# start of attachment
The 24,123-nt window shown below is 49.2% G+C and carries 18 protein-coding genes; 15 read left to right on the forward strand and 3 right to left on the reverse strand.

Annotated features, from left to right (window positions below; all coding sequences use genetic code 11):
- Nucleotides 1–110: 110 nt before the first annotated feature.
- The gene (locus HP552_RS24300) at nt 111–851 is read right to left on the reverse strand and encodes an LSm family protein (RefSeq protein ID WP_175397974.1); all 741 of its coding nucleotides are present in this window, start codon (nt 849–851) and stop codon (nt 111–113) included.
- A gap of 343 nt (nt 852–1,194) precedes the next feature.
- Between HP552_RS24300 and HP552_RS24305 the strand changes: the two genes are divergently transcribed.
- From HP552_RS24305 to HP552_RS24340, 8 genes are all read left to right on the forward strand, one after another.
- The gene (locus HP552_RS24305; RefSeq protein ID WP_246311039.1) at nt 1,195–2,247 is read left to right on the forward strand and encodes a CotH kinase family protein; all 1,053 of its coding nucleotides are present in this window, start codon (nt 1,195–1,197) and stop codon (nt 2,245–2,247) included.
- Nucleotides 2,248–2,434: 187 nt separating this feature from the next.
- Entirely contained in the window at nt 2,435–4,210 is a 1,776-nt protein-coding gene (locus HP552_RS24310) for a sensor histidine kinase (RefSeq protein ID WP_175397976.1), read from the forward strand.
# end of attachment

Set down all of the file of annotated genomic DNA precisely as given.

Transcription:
The 24,123-nt window shown below is 49.2% G+C and carries 18 protein-coding genes; 15 read left to right on the forward strand and 3 right to left on the reverse strand.

Annotated features, from left to right (window positions below; all coding sequences use genetic code 11):
- Nucleotides 1–110: 110 nt before the first annotated feature.
- The gene (locus HP552_RS24300) at nt 111–851 is read right to left on the reverse strand and encodes an LSm family protein (RefSeq protein ID WP_175397974.1); all 741 of its coding nucleotides are present in this window, start codon (nt 849–851) and stop codon (nt 111–113) included.
- A gap of 343 nt (nt 852–1,194) precedes the next feature.
- Between HP552_RS24300 and HP552_RS24305 the strand changes: the two genes are divergently transcribed.
- From HP552_RS24305 to HP552_RS24340, 8 genes are all read left to right on the forward strand, one after another.
- The gene (locus HP552_RS24305; RefSeq protein ID WP_246311039.1) at nt 1,195–2,247 is read left to right on the forward strand and encodes a CotH kinase family protein; all 1,053 of its coding nucleotides are present in this window, start codon (nt 1,195–1,197) and stop codon (nt 2,245–2,247) included.
- Nucleotides 2,248–2,434: 187 nt separating this feature from the next.
- Entirely contained in the window at nt 2,435–4,210 is a 1,776-nt protein-coding gene (locus HP552_RS24310) for a sensor histidine kinase (RefSeq protein ID WP_175397976.1), read from the forward strand.